MICHAEL HOWARD: Well we've got to have real reform. Now we also know that you've got to keep public spending under control, it's got to be affordable and we know that the countries which prosper most across the world if you look at them, which deliver the best living standards to the people they serve are governments which keep taxes relatively low. So we recognise the importance of that but the first priority of an incoming Conservative government would be to address the crisis in our public services in accordance with the policies which we will have produced before, before the election. We would say to people, look we want to make your lives better, we want to make your streets and your homes safer, we want to make sure you get the health care that you need.

PETER SISSONS: That may be the new religion but the old religion in the Conservative Party used to be screwing down public spending, the amount of money taken by the state, to something below 40 per cent, you've been a disciple of that in the past, is that now history?

MICHAEL HOWARD: It wasn't actually, we increased public spending, we increased spending on the Health Service every...but let's not argue about the past...

PETER SISSONS: It's a very, very important part of the past, if you ditched it?

MICHAEL HOWARD: We're much more, we're much more concerned about the future and what I'm telling you is that we, we recognise that people deserve better from our public services than they're getting. Unlike the other parties we have an open mind about how to reform them, we're looking abroad to see what lessons can be learned and we alone can provide the real reforms that we need so badly.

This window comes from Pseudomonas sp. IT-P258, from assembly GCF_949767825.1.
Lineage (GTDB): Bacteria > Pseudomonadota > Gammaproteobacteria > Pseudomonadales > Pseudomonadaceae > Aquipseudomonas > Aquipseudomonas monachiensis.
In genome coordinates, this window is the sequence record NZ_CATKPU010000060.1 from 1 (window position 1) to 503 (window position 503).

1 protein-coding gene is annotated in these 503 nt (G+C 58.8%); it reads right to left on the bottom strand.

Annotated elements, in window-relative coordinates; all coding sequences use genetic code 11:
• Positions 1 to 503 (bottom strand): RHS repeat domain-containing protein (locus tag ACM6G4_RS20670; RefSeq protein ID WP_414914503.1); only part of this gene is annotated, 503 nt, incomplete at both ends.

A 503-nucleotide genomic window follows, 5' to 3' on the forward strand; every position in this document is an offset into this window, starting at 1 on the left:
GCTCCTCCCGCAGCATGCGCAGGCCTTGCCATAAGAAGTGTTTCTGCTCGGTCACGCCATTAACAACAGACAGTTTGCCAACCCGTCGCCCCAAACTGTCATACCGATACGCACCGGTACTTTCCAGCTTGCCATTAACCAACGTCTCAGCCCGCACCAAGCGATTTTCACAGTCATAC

PETER SISSONS: Just let me ask you a final question. You mention reform all the time, name one significant reform and many of your supporters are dying to hear, that the Tories would introduce tomorrow that would guarantee improvements in public services?

MICHAEL HOWARD: Well we'd cut out a lot of things that the government's doing, for a start let me give you some examples, we've had a 31 per cent increase in street crime according to the latest figures, do you know what the Home Secretary's proposing? He's proposing to make every police officer, whenever anybody is stopped on the street, not searched just stopped, fill in a form in duplicate and hand one copy to the person he stops. Do you know what, do you know what the Secretary of State for Education has done? He's sent 4,440 pages of paperwork to teachers in one year, 17 pages for every working day - does that make sense? The Secretary of State for Health just a short time ago sent a document from his office prescribing in detail who should sit on cleaning committees in hospitals. We wouldn't go along that road, we would cut down on the bureaucracy and the paper work, we would decentralise, we would let the professionals in all these services get on with their jobs to give people the, the public services that they need and deserve, the world class public services that I want to see in this country.

PETER SISSONS: Michael Howard thank you very much.

MICHAEL HOWARD: Thank you.

PETER SISSONS: The Shadow Chancellor.

END